Lately, there has been a lot of talk about adblocking and its impact on digital marketing campaigns. Most digital pundits will blame adblocking for everything that is wrong with online ad campaigns – very often with no idea of what they’re talking about. In this post, I describe a method to measure said impact without having to rely on preconceived ideas or resort to guesstimates. Of course, this is done with Google Analytics and Google Tag Manager, which, ironically, are also the target of adblocking plugins – but we’ll get into that later.
Ever since Google released Google Universal Analytics, they have been getting flak for their lack of DoubleClick support for Universal Analytics, whereas “classic” Google Analytics got all the features: tighter integration with DoubleClick, remarketing, demographic information, etc.
The answer Google (and certified partners such as Hub’Sales) gave early adopters has always been “SOON”. Clearly that was not enough to sate the data appetites of our beloved analytics nerds.
I personally don’t see Google releasing DoubleClick integration any time soon. I was hoping they would release it at the same time as the San Francisco eMetrics summit in March, like they usually do. Then I figure they’d wait until September, when the Google Analytics Certified Partners conference usually happens – they make big announcements then.
So I figured i’d bid my time just like everyone else but I received this from the Google Universal Analytics product team a moment ago: before getting Remarketing, Google Universal Analytics is going to get native integration with Google Voice to provide TeleRemarketing support in Google Analytics.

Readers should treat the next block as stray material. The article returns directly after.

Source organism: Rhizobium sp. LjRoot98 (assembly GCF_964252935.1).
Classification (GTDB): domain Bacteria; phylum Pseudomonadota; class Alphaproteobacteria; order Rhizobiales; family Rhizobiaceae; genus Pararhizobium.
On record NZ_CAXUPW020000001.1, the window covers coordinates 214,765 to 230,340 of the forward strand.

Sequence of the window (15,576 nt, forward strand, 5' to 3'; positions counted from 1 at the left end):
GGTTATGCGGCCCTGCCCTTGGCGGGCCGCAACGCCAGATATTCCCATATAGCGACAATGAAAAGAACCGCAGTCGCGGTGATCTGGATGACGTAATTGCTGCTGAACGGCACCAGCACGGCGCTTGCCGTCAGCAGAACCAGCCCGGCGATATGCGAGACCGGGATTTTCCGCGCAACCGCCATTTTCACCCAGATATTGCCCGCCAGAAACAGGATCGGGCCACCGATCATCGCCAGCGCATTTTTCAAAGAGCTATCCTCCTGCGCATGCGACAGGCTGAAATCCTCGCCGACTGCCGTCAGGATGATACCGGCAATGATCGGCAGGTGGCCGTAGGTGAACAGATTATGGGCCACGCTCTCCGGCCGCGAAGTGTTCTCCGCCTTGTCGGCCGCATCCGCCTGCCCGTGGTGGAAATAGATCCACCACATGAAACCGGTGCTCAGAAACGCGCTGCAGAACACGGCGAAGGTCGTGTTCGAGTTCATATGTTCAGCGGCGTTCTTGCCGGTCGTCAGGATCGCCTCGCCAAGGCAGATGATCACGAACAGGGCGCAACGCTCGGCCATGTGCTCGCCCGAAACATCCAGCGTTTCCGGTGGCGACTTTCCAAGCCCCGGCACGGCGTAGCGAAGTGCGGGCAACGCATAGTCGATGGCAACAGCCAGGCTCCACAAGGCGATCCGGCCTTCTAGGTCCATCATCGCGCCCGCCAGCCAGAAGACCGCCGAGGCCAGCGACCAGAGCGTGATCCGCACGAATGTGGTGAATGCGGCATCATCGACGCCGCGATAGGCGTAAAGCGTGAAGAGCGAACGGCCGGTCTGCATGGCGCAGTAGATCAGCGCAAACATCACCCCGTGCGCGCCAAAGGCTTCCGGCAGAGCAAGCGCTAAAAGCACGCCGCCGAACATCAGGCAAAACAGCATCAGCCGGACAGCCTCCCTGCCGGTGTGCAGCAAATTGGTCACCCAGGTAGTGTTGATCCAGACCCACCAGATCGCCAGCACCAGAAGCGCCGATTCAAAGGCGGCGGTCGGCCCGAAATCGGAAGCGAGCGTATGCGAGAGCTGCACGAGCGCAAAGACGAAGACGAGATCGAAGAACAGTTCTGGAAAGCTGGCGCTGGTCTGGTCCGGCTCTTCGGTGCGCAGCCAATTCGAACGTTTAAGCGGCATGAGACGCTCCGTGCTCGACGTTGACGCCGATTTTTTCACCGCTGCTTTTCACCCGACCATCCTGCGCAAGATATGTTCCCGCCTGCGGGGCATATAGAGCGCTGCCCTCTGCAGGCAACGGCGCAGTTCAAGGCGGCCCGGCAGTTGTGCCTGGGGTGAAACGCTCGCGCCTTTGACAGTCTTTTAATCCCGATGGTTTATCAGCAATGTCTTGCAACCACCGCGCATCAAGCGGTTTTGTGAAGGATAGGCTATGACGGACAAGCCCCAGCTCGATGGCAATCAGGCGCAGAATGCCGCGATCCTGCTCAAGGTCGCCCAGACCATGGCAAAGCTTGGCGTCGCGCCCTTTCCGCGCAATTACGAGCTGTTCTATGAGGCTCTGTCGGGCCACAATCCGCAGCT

If you use Google Voice to place telemarketing calls, its API will automatically export call data into Google Analytics, which you can then use as a remarketing list for classic GA. You can also export the list of phone numbers and resell them to telemarketing firms, using the standard export format. Qualified telemarketing lists will sell for more (or less) depending on how well qualified the leads are.
Don’t believe me? Maybe you shouldn’t. At any rate, tomorrow (April 2nd) stay tuned to the Google Analytics official blog for an announcement I’m sure you’ll appreciate 😉
This year again, I was invited to talk at Superweek, the premier Analytics/PPC conference in Eastern Europe.
I talked about tag management best practices and mentioned my Google Tag Manager for WordPress implementation. In this post, I am sharing my setup with you.
Hi folks, get ready for more Raspberry Pi and Google Universal Analytics goodness 🙂
As you’ll see, I had a little spare time on my hands, so I shot a screencast on how to capture system events such as boot, reboot and shutdown sequences in Google Universal Analytics (UA). This can be useful when using UA for performance monitoring.
Damion: I’m sorry, mate. I’m afraid I have bad news and good news.
The bad news is: I don’t own a dog so I’m not sure as to what I’d want to track.
The good news is: I can give you pointers on how to do it. I have done enough tinkering in the last 2 weeks so I’ll let by blog readers do it this time around. You guys get to test (and prove) the concept yourself!
In this experiment, you will attempt the following: track your dog’s location (in 5 minute increments), in relationship to your house, with Google Universal Analytics.
I have a few ideas about that and I’ll be sharing them after the jump.